The first and best source to begin with is birth, marriage and death (BMD) certificates. As we stated earlier, you should start with yourself, and if you have never had a full birth certificate that shows your parents names, then it is imperative that you obtain this first. There is no other way to begin your research tahn with yourself, because there isn’t. You don’t want to spend years researching your family tree only to find later that you had been adopted!
Next you need to know the date of your parents’ marriage, and then their respective dates of birth, followed by the same details of your grandparents and great-grandparents, and so on. This part of your research is unfortunately the most expensive, that is why it is so important to obtain as many BMD certificates as possible from members of your family.
The civil registration system, from which the BMD certificates are extracted, began in England and Wales on 1 July 1837, in Scotland on 1 January 1855 and in Ireland in 1864. This registration system required all local register offices to supply duplicate copies of their birth, marriage and death registers each quarter year to the General Register Office (GRO) in England & Wales, Scotland or Ireland as appropriate. Each GRO prepared quarterly indexes which records alphabetically by surname, the forename(s), registration district, volume number and page number.
From these indexes you are able to extract the information required to order the BM&D certificates. For England and Wales, the GRO Indexes are held at the Family Record Centre (FRC) in London. Copies of these indexes are also available in microfilm format and held by many reference libraries. They can also be viewed at Family History Centres (FHC) run by the Church of Jesus Christ of Latter-day Saints (Mormons). There are over 75 FHC’s situated around the country, and they are open to the general public.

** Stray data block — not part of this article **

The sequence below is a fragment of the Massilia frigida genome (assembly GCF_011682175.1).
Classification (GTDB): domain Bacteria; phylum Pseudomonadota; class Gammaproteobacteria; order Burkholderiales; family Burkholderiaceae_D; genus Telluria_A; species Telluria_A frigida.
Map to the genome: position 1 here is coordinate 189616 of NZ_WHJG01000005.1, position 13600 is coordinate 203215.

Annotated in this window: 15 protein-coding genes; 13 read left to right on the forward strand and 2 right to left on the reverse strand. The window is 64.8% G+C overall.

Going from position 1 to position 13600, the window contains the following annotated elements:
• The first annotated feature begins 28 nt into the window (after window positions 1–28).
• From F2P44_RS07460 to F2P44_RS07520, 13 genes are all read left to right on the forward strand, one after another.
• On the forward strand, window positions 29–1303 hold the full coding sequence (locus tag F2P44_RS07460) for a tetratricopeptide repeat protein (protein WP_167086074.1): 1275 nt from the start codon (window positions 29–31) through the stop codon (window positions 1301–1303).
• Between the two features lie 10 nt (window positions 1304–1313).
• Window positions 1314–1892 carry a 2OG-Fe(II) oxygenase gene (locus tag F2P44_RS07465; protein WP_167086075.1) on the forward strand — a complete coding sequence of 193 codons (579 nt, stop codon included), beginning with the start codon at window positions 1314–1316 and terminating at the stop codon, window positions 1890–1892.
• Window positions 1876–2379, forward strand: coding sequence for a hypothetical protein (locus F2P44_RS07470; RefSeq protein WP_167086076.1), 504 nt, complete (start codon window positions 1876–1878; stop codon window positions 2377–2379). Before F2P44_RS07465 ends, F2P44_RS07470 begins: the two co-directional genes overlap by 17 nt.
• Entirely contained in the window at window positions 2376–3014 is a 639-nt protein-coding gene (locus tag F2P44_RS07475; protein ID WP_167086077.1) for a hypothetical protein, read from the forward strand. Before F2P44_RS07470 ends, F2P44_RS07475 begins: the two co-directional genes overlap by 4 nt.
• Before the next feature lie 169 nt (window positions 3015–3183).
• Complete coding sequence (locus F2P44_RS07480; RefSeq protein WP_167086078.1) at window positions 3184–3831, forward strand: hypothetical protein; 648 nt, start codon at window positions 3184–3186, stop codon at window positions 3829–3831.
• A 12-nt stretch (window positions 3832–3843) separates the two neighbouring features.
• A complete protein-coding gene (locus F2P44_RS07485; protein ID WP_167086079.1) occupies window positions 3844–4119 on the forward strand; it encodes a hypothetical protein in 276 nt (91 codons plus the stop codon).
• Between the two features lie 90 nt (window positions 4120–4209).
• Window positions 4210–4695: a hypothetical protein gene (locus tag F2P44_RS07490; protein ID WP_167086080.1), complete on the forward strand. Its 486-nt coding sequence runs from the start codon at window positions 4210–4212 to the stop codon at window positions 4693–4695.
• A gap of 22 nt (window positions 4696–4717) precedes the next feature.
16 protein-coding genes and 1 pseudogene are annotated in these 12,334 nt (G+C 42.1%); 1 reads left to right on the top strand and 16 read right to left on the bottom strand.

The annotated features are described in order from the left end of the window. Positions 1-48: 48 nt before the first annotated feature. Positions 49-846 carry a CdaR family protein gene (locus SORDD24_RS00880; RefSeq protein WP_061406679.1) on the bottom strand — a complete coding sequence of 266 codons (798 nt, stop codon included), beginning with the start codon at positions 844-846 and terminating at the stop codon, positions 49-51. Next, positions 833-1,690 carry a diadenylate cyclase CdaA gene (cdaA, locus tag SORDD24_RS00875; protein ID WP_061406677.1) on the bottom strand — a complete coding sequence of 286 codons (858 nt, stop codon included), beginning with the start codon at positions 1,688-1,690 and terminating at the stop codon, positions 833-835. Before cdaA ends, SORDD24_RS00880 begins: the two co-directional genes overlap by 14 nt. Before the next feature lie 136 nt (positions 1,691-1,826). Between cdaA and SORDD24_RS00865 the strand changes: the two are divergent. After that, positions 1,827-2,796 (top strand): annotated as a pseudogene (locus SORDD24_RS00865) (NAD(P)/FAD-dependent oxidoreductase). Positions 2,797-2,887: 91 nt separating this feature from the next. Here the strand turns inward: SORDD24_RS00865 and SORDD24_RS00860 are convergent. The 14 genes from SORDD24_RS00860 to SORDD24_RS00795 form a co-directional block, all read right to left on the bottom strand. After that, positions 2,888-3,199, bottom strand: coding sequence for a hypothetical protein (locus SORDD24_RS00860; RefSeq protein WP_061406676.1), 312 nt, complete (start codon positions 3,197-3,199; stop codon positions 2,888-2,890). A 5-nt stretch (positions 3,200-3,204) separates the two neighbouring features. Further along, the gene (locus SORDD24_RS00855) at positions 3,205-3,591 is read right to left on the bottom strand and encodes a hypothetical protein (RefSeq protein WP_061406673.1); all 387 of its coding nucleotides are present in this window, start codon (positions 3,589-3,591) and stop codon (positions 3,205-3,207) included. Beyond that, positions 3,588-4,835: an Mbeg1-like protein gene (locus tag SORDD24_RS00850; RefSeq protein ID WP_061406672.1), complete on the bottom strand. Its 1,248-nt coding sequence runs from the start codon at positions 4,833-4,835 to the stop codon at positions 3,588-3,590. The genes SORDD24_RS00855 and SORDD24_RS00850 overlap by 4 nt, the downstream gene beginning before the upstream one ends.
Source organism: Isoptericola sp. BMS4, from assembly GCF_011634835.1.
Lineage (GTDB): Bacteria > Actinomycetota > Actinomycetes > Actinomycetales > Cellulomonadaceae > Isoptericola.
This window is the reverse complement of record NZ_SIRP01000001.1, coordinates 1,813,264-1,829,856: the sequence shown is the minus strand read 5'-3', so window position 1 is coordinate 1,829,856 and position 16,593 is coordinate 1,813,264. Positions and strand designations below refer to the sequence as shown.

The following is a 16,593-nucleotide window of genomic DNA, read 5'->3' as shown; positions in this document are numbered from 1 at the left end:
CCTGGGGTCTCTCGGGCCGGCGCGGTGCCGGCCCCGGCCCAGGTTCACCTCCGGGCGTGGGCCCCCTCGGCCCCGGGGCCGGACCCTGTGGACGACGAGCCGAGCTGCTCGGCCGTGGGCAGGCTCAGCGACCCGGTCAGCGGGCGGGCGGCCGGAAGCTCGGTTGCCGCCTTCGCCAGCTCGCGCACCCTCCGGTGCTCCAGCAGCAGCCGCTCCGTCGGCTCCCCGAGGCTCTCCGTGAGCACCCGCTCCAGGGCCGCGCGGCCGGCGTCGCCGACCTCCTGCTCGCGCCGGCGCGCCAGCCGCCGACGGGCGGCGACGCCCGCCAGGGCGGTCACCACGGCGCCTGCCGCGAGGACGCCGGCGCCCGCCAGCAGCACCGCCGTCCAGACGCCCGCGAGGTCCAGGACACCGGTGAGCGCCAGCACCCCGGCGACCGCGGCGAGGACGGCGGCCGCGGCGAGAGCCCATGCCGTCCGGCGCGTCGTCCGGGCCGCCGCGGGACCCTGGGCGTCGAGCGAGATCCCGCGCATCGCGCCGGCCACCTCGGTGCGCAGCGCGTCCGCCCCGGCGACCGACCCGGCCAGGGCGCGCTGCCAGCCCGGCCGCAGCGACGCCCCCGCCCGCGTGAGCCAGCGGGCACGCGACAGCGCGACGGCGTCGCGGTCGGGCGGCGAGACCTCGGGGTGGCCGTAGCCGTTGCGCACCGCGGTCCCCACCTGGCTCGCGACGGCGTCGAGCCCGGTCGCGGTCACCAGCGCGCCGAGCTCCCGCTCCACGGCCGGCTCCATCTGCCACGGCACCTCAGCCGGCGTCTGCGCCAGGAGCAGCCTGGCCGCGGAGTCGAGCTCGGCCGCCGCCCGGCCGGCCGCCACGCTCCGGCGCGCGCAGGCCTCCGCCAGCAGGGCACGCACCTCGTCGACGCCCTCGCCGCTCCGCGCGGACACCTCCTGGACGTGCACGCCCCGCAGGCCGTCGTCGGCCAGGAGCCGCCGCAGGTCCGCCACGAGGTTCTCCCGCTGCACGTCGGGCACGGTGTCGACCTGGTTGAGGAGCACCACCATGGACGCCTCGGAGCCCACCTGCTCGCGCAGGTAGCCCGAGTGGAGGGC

If you have Scottish ancestry, then you need to go to Edinburgh to search the records or hire the services of a locally based researcher. Alternatively, the General Register Office for Scotland has on-line computer access facilities that can be connected to via the Internet.
Those with Irish ancestry would, in our opinion, be best not to tackle them initially if they have English or Welsh ones to ‘practise on’ as Irish ancestry can be notoriously difficult and frustrating to trace. A fire at the Four Courts in Dublin In 1922, destroyed a great many records – some of these have been replaced by duplicates from other sources, but gaining experience by using archives in England and Wales will at least give you a little more confidence to eventually tackle your Irish ancestry.
If you are certain that your family has lived locally for a long time, then it may be possible to use the local register office to obtain copies of birth and death certificates. Marriage certificates are more difficult to obtain through a local register office because you must know beforehand the exact place, either a church or the register office, where the marriage ceremony took place.
If your ancestors moved around the country, as many did when they needed to find work, then the FRC must be your starting place for BM&D certificates.
Always take one step at a time. Information on a birth certificate will lead to details of parents and, if the parents married, their marriage certificate should give you enough information to obtain their respective birth certificates. A death certificate also gives a number of other useful clues, such as addresses, spouses, and sometimes children.